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Treating cataracts at Benenden Hospital

Cataract surgery is one of the most common procedures carried out in the UK and, as with any operation, it helps to know what to expect. Jackie Kinch, operations manager at Benenden Hospital’s eye unit, explains what it involves.

Q: What are cataracts, what causes them and who gets them?
A: A cataract is when the lens in your eye becomes cloudy or, in some cases, hardens. Cataracts become worse gradually, making it difficult for you to see and do everyday things such as moving around your home. We don’t really know what causes cataracts. They can develop as you grow older, but they don’t appear to be hereditary. They are more likely to develop if you’ve damaged your eye in an accident, or had a foreign body – such as grit – in your eye.

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Q: Is surgery the only treatment option?
A: The only effective treatment for cataracts is surgical removal of the cloudy lens. If you leave them they will continue to slowly deteriorate; they cannot recover.

Q: How soon after discovering I have cataracts will I need surgery?
A: It’s really only necessary when you feel it’s beginning to affect your life. If you’re having difficulty driving at night or feel worried about going out on your own, then that’s the right time for surgery.

Q: Are your eye surgeons specialists?
A: Yes, they are. You’ll have a consultation with one of our ophthalmic surgeons, who will examine your eye or eyes, and then explain what treatment you will need. All surgeons at the eye unit are specialists and are extremely experienced in cataract surgery. Last year we carried out 1,700 cataract operations here, and the team have carried out many thousands of these procedures during their careers.

Q: What happens during the operation?
A: We only use local anaesthetic eye drops to numb the eye, we don’t use injections. If any patient is concerned about the operation, we can give them an additional sedative to help them feel calm. The surgeon makes two tiny incisions (of less than three millimetres each) in your eye. Then they insert an instrument that turns the lens to liquid. This is sucked out through the smaller hole. The new lens is rolled up and injected through one of the incisions. The lens unfurls, and the surgeon positions it correctly, and cleans up the eye. The patient can then sit up, and we put a shield or dressing over their eye to protect it. They keep this on for a couple of hours. When they’re feeling well enough, they have a cup of tea, and watch a brief video on how to take care of their eye. The patient goes home with information, and eye drops to reduce the risk of inflammation and infection.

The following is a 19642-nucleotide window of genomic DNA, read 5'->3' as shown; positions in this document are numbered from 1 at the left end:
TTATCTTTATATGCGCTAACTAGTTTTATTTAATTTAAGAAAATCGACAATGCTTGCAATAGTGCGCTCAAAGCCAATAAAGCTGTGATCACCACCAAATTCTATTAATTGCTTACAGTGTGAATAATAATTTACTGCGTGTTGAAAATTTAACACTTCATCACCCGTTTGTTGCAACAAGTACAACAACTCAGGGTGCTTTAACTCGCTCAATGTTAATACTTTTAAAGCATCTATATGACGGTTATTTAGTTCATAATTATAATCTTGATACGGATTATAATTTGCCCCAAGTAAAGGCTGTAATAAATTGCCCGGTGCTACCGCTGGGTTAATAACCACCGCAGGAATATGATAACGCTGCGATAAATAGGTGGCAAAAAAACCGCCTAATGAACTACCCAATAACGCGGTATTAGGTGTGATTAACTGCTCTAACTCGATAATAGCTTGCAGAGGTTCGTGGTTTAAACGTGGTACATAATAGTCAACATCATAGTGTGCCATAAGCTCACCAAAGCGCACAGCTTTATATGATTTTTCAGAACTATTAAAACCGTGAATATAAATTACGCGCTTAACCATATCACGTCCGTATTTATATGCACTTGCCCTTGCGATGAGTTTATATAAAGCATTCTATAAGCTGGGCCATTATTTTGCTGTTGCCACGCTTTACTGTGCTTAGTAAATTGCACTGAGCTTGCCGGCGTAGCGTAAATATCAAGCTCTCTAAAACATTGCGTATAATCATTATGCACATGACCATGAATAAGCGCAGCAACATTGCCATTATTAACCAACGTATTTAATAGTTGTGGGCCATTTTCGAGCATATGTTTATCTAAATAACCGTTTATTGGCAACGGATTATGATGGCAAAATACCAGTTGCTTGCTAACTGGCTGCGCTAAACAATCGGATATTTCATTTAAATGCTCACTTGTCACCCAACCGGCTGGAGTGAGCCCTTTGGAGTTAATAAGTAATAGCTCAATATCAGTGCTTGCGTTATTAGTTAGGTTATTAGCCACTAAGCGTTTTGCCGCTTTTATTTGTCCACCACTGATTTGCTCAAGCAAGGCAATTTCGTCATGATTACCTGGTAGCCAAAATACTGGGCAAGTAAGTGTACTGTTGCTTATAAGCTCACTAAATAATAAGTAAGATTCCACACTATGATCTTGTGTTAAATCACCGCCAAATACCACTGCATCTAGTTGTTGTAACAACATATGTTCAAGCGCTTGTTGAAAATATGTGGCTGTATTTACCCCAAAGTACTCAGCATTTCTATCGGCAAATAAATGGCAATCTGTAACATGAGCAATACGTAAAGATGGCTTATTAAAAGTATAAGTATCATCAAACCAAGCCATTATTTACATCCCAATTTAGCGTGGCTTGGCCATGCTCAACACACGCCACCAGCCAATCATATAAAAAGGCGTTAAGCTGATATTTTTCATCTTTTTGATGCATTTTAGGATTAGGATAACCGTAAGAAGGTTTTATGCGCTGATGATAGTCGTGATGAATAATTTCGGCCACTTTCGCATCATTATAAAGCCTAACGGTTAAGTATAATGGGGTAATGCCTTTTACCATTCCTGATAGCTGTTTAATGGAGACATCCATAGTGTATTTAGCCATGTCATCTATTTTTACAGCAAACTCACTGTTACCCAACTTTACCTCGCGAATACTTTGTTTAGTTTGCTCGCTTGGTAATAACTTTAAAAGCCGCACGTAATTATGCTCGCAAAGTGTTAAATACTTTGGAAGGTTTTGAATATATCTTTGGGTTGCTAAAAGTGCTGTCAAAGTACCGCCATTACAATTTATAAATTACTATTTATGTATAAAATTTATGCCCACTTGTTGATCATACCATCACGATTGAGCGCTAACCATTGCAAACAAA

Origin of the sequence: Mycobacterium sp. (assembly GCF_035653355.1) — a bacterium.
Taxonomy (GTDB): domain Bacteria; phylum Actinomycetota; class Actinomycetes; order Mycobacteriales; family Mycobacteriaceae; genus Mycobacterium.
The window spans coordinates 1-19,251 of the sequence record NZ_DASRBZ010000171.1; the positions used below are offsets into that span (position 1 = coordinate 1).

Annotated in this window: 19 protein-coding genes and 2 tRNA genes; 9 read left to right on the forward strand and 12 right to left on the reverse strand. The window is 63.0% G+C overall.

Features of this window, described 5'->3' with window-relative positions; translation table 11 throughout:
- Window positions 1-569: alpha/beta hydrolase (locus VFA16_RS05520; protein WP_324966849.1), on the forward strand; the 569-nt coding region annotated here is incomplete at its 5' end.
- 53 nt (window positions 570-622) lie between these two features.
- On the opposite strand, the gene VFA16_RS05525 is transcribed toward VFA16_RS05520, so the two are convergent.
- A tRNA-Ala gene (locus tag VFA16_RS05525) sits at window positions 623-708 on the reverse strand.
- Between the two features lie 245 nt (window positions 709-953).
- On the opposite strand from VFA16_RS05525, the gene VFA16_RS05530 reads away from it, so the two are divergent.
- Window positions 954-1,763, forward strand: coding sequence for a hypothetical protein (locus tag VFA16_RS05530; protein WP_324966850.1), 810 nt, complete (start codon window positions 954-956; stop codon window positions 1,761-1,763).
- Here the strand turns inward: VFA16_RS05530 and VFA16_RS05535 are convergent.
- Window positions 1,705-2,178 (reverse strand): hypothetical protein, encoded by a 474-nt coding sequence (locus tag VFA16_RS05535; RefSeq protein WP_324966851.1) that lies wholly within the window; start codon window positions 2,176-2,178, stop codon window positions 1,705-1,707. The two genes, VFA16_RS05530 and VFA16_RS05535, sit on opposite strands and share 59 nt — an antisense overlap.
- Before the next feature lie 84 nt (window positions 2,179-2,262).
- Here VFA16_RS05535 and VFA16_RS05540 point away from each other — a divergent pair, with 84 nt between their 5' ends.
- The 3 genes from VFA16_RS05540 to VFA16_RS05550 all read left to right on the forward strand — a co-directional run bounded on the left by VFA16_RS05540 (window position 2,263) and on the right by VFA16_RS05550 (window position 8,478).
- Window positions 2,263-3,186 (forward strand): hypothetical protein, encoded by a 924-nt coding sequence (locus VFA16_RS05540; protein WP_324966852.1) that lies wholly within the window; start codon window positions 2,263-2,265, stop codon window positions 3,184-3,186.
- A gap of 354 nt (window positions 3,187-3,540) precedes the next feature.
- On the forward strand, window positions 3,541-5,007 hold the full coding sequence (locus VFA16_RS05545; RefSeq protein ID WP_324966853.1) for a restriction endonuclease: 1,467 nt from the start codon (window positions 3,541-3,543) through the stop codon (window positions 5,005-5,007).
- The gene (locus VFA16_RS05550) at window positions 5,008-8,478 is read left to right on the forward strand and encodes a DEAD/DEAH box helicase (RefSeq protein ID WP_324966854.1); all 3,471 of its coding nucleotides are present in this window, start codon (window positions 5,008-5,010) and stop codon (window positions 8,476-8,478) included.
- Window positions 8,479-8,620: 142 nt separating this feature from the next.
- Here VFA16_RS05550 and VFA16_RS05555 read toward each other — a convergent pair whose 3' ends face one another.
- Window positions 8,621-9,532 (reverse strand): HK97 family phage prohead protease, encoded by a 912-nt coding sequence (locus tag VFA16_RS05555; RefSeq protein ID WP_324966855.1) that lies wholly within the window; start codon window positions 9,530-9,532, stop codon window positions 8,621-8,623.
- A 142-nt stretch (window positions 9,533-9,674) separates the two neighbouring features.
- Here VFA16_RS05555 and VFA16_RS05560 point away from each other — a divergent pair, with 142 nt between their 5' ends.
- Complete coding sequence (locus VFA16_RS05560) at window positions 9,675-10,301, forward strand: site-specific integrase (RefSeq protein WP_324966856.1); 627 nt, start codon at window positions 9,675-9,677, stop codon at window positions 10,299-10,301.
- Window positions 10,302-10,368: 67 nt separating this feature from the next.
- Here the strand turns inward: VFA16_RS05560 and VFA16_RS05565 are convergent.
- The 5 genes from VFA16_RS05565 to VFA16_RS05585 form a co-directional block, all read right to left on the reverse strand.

Q: Will I see better right away?
A: This varies from person to person. Some people can see better straight away, with others it can take a week or more to see a difference. If you have cataracts in both eyes you will normally need two separate operations. There’s usually a gap of three to four weeks in between.

Replacement lenses

With a range of lenses available, other vision problems can be corrected at the same time. The standard procedure is the insertion of a new lens, called a monofocal lens, which gives you good vision at one focal point – either at a distance, or close to you. We have three other types of lens that can help to correct other vision problems. These are available, at additional cost, to self-pay or private patients and Benenden members. They are not available to NHS patients.

Toric lenses correct astigmatism, a condition where your cornea or lens has an uneven curve, which can cause blurred vision. A toric lens can give you clear vision in the distance, but you would still need reading glasses.

Multifocal lenses allow you to focus on objects that are close to and objects that are at a distance.

Astigmatism-correcting multifocal lenses correct astigmatism and mean that you can focus on objects that are close to and far away. These lenses vastly reduce the need for glasses.

Information about getting treatment

This article first appeared in Benhealth magazine, autumn 2015 (issue 32).

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